Nutrition for healthy bones is important knowledge. Our bones help to support and protect our organs, as well as providing a store for calcium and phosphorous minerals. However, many people do not pay attention to their bone health until they are diagnosed with osteoporosis or have a fragility fracture later in life. Good nutrition is important at all stages of life in order to have strong and healthy bones. You can help reduce your risk of developing osteoporosis later in life by taking steps to ensure you are getting bone building nutrients during childhood and adolescence, as well as the adult years.
Although bone is strong and rigid, it is also a living tissue that can continually regenerate itself. New bone is constantly being created while old bone is being destroyed. There are two types of bone cells: osteoclasts and osteoblasts. Osteoclasts break down bone tissue, while osteoblasts build new bone tissue. The primary function of osteoclasts is to break down and reabsorb old bone cells. Osteoblasts are responsible for generating new bone cells to replace them. The body produces new bone faster than it breaks down old bone during youth.
As an adult, you continue to remodel your bones, but you generate new bone cells more slowly than you break down existing ones. The deterioration of bone tissue caused by osteoporosis occurs when old bone cells are broken down faster than they are being replaced. Osteoporosis weakens bones, making them likely to break. The best way to have strong bones later in life is to maximize bone accumulation during adolescence.
BONE HEALTH IN CHILDHOOD
During adolescence, bones grow rapidly until they reach their maximum mass. The peak bone mass is the highest weight, strength and density that your bones can reach according to your genes. The rate of bone building during adolescence is greater than at any other time in life. It reaches its peak in early adulthood and then starts to decline later in life. Almost all young people will have reached their maximum bone density by the time they turn 30. Although genetics have a large influence on how much bone mass someone will have, lifestyle choices like diet and physical activity also play a role in how much bone mass is accumulated during growth.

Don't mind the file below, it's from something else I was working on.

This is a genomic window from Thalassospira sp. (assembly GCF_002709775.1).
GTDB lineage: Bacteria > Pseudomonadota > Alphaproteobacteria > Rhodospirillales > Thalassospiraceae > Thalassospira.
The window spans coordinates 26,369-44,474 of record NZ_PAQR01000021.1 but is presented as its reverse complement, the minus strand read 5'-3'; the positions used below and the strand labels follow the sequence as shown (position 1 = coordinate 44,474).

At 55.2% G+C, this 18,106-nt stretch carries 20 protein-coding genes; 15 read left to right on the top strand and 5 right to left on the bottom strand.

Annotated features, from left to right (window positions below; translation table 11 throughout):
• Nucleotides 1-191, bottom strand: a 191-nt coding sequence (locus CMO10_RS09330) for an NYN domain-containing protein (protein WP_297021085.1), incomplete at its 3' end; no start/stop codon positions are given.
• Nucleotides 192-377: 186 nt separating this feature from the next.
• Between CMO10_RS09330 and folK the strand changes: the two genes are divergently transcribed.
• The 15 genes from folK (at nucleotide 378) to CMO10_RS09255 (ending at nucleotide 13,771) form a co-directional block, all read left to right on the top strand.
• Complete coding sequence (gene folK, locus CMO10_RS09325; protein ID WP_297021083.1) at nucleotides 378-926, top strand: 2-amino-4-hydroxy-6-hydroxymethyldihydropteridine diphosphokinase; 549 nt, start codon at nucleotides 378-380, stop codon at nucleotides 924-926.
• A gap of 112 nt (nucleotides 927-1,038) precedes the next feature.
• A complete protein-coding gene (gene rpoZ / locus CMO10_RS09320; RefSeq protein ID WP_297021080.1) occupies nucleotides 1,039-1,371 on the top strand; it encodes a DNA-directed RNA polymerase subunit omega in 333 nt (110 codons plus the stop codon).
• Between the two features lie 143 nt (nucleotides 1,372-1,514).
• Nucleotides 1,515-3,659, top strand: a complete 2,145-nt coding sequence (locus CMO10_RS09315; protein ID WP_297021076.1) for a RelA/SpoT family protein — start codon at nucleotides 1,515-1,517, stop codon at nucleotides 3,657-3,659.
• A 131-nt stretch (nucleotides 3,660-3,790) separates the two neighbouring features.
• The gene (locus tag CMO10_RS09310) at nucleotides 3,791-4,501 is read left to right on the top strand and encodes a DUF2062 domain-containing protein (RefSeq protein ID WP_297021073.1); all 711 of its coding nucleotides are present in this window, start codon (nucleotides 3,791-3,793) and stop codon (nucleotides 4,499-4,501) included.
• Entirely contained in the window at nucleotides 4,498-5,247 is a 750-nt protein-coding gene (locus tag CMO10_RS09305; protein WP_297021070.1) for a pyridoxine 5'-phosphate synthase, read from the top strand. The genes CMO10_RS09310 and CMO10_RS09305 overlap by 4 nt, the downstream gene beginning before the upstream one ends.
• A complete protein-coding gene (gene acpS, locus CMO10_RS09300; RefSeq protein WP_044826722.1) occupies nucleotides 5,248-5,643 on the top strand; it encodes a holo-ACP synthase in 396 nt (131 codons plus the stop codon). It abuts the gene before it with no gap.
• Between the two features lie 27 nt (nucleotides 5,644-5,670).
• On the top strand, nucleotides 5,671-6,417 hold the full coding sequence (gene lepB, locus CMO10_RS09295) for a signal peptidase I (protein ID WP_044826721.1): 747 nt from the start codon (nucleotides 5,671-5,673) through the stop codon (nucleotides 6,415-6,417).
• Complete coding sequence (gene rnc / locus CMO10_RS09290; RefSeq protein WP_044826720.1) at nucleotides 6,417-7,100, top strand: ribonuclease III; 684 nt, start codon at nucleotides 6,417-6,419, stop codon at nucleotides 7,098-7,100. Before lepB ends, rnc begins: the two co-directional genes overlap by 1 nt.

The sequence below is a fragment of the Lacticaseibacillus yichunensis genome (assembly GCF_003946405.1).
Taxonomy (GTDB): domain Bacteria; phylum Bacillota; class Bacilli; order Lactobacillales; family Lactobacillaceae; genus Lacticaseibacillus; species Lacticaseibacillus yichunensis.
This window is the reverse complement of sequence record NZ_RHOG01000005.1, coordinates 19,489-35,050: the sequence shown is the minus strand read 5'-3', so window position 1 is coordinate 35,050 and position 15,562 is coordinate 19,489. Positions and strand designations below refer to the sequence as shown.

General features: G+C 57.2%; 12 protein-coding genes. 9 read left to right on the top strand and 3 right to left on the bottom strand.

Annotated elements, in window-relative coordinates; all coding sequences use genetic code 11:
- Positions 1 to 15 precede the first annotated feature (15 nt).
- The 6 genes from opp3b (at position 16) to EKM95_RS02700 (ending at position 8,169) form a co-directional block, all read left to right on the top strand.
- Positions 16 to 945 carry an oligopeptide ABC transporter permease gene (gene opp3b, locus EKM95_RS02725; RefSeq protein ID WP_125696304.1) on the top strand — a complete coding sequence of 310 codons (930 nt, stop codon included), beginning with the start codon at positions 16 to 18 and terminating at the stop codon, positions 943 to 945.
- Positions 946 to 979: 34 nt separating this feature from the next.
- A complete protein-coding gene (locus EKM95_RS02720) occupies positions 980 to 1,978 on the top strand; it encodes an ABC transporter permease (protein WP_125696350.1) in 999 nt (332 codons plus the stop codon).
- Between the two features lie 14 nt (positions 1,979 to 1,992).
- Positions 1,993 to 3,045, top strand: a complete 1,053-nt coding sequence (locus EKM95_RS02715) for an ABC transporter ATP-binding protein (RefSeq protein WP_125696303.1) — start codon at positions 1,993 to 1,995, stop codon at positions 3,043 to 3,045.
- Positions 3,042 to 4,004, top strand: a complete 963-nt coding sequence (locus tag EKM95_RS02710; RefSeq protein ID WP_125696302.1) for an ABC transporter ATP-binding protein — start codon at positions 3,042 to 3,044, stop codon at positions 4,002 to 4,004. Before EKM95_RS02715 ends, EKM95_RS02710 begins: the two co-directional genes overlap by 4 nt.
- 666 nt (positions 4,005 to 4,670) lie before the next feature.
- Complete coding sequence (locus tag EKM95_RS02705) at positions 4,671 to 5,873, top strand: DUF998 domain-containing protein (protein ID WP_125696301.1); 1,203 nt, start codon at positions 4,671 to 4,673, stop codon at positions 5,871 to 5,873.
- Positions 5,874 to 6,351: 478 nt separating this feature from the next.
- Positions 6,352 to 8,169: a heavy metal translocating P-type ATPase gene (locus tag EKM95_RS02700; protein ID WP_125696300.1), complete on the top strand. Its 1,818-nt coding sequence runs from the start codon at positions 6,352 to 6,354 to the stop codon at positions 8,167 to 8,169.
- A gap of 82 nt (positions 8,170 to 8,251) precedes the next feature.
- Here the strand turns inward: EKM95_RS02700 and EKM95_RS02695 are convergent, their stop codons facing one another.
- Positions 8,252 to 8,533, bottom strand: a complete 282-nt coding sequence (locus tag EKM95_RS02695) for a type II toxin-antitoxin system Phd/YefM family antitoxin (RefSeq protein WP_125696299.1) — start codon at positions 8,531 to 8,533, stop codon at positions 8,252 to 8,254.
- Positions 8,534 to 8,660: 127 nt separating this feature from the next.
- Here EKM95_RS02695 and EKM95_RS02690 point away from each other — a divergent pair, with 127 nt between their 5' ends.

If you don’t have optimal peak bone mass, you’re more likely to get fractures later on. The figure illustrates how diet and lifestyle choices during adolescence can affect peak bone mass.
NUTRITION FOR HEALTHY BONES
To have peak bone mass, you need to be physically active and have a good diet. Many studies have concluded that if children don’t have enough nutrition, particularly calcium and vitamin D, this can negatively affect their bone health. In addition, malnutrition from eating disorders has been shown to affect bone mass development. In individuals with anorexia nervosa who are young, bone loss can be detected after only six months of illness and deficits can remain even after weight gain recovery. Nutrient deficiencies that occur with anorexia result in reduced bone formation, as well as increased bone resorption.
A marked decrease of bone formation markers is seen in normal healthy young people who fast for as little as four days. Achieving peak bone mass cannot be emphasized enough. Achieving peak bone mass during the adolescent years could significantly delay the onset of osteoporosis by 13 years, reducing the risk of osteoporotic fractures later in life.
We all slowly begin to lose bone mass by the age of 40. However, just like adolescents trying to achieve peak bone mass, adults can avoid severe bone loss that leads to osteoporosis by having quality nutrition and regular exercise. The study found that postmenopausal women who ate a Mediterranean diet were less likely to suffer from hip fractures. The well-known Mediterranean diet emphasizes eating fish, vegetables, fruits, legumes, whole grains, nuts, seeds, and olive oil. Meat, cheese, and sweets are very limited. This study shows that a balanced diet is more important for bone health than any one nutrient.
There are certain nutrients that play a role in bone health.